Dietary supplements aren't associated with reduced risk of death, according to a new study. The bad news is that this link is seen only when those nutrients come from food, not supplements, according to a new study.
"Our results support the idea that. there are beneficial associations with nutrients from foods that aren't seen with supplements", seniorstudy author Dr. Fang Fang Zhang, an associate professor at the Friedman School of Nutrition Science and Policy at Tufts University in MA, said in a statement.
They also discovered that too much calcium was linked to an increased risk of cancer death, which they found was associated with supplemental doses of calcium exceeding 1,000 mg/day. The studywas published on April 9 in Annals of Internal Medicine.
The study used data from more than 27,000 United States adults ages 20 and older to evaluate the association between dietary supplement use and death from all causes, cardiovascular disease (CVD), and cancer. Still, some of us believe in taking supplements to meet our daily nutritional needs.
Meanwhile, 75 percent of US adults take a dietary supplement of some kind, spending more than $30 billion a year on these pills and capsules that promise health.More news: Oppo Reno and Reno 10x Zoom launched in China
Over the course of the study, which lasted for a period of six years, 3,613 people in the study died, 945 from cardiovascular illness and 805 from cancer. Now, a study has highlighted how getting adequate nutrients from food sources is more beneficial than consuming supplements.
They found that getting enough of certain nutrients is associated with a reduction in all-cause mortality when the nutrient source is foods, but not supplements. There was no cancer death risk increase linked with calcium intake acquired from food rather than pills.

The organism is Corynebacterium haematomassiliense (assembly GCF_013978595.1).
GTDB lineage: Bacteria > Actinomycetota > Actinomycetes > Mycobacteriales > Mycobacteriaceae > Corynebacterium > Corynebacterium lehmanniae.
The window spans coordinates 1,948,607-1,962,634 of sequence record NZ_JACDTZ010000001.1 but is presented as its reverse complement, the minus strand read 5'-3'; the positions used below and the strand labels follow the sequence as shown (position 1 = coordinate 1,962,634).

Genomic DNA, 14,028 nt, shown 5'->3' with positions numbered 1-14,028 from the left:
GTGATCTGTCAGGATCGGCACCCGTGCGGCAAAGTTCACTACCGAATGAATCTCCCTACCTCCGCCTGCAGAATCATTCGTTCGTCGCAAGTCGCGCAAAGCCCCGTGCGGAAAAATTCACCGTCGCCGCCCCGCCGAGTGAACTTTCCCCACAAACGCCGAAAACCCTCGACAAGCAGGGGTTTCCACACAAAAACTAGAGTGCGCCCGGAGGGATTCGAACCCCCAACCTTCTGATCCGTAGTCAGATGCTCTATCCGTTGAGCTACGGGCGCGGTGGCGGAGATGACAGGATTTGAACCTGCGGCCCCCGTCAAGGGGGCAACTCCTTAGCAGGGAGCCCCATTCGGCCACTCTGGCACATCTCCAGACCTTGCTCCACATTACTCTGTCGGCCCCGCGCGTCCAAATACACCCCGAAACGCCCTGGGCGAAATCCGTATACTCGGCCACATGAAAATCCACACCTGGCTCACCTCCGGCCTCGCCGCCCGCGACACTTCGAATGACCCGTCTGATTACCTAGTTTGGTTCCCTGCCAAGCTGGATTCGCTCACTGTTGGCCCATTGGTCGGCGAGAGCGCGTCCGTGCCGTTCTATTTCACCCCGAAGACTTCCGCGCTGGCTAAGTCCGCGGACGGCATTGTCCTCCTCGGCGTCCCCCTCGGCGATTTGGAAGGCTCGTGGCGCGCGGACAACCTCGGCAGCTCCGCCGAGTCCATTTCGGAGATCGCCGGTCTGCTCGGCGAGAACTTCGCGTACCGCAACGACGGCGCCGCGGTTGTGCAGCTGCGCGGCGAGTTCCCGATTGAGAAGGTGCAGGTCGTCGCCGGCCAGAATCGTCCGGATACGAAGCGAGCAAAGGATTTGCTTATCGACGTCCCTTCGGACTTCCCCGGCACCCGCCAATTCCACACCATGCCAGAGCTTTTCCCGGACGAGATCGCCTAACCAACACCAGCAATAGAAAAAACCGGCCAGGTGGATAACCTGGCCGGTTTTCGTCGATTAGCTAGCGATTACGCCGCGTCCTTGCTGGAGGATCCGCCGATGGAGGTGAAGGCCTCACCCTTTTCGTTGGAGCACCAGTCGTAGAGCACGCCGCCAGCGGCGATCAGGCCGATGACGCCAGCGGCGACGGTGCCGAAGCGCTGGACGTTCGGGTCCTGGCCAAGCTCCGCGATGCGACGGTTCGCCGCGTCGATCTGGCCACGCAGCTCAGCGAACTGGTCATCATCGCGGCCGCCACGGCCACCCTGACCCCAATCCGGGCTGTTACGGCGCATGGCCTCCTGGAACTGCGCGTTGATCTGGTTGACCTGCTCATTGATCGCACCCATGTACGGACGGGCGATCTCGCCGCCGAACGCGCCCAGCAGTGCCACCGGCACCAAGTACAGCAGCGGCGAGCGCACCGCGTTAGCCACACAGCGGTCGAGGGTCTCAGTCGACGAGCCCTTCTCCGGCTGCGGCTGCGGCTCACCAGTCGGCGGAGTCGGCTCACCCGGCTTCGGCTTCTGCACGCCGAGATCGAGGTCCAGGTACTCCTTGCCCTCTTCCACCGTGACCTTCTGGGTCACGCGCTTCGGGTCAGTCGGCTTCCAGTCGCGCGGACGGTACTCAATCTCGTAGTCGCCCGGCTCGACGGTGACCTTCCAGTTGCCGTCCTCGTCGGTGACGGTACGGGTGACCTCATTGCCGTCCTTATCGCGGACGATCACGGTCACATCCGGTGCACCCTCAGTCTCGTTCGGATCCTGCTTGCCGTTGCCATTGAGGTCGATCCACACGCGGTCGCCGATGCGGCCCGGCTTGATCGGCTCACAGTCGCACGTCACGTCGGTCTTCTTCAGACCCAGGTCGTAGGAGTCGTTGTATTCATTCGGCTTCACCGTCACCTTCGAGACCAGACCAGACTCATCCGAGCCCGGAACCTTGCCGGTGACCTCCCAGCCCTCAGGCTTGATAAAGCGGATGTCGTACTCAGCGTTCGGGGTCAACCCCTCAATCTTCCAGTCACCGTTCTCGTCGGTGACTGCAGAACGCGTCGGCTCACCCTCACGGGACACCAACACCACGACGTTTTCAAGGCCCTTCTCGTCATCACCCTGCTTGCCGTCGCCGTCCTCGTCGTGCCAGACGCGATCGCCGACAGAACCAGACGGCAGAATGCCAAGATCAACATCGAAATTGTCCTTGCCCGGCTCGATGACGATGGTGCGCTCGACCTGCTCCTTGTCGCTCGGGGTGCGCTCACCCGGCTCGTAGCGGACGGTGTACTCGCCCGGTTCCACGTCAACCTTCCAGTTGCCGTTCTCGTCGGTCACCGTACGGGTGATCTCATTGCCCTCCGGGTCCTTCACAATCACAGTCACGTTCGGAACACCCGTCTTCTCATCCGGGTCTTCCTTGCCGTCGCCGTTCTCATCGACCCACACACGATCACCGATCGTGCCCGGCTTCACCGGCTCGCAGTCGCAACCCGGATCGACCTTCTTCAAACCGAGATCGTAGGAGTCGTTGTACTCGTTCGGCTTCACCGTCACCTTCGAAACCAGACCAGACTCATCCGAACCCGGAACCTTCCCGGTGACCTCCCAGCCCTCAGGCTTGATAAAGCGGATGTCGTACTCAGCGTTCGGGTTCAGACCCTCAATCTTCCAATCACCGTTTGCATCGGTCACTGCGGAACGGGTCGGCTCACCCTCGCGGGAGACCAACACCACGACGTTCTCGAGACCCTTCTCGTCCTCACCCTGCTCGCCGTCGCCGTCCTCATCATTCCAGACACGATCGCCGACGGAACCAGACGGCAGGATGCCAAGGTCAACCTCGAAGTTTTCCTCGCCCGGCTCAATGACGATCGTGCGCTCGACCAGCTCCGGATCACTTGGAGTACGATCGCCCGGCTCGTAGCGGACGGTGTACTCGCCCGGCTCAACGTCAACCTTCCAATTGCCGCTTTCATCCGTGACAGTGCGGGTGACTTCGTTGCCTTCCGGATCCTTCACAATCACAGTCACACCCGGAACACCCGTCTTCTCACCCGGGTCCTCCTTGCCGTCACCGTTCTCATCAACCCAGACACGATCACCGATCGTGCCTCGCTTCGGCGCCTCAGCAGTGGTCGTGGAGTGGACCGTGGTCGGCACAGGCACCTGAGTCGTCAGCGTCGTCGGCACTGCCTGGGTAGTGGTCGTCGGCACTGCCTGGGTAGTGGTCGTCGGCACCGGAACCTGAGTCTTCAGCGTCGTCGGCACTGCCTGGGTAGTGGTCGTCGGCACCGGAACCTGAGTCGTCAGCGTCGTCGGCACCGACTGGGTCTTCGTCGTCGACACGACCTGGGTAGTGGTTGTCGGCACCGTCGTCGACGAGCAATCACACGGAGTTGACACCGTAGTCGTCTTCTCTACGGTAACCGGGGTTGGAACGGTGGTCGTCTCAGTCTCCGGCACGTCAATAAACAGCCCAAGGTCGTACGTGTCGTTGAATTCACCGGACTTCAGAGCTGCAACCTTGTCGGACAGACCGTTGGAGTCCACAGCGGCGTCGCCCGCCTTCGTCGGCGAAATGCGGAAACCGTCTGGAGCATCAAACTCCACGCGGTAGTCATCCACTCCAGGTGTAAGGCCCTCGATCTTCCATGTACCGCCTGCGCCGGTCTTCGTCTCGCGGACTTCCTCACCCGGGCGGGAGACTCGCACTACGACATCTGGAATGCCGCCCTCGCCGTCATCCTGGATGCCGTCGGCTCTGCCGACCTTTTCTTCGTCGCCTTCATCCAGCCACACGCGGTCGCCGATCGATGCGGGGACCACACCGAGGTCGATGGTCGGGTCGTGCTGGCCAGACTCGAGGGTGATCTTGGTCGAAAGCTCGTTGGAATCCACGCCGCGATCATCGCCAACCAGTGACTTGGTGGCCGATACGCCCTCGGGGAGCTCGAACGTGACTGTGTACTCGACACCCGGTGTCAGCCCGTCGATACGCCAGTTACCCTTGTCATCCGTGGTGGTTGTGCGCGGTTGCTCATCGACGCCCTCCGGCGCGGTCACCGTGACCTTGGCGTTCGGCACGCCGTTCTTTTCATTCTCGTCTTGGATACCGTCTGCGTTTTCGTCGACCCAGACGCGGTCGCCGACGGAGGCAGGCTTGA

They found no evidence of an association between calcium in food and cancer death.
The researchers had a keen observation on the death rates, which were related to intake of foreign Supplements.
Nutrients sourced from foods were monitored with 24-hour dietary recalls.More news: Trump says he has not seen or read Mueller's Russian Federation probe report
'Supplementing some vitamins and/or minerals can benefit those at risk (e.g. folic acid in pregnancy) or who may benefit for specific medical reasons (such as osteoporosis).
The new study isn't the first to link supplement use with harmful effects.
Instead, the team found indications that use of vitamin D supplements by individuals with no sign of vitamin D deficiency may be associated with an increased risk of death from all causes including cancer.
The study showed that more than half of the participants of the study had reported using dietary supplements, while 38.3% reported using a multivitamin and mineral supplements.
One main takeaway from the study, Zhang says, is that if your diet is made up mostly of nutritious foods, supplements won't necessarily offer any additional benefits. The academy points out that foods can contain beneficial components that aren't found supplements, such as fiber or bioactive compounds.More news: How LittleBigPlanet Specifically Is Dealing with PSN Name Changes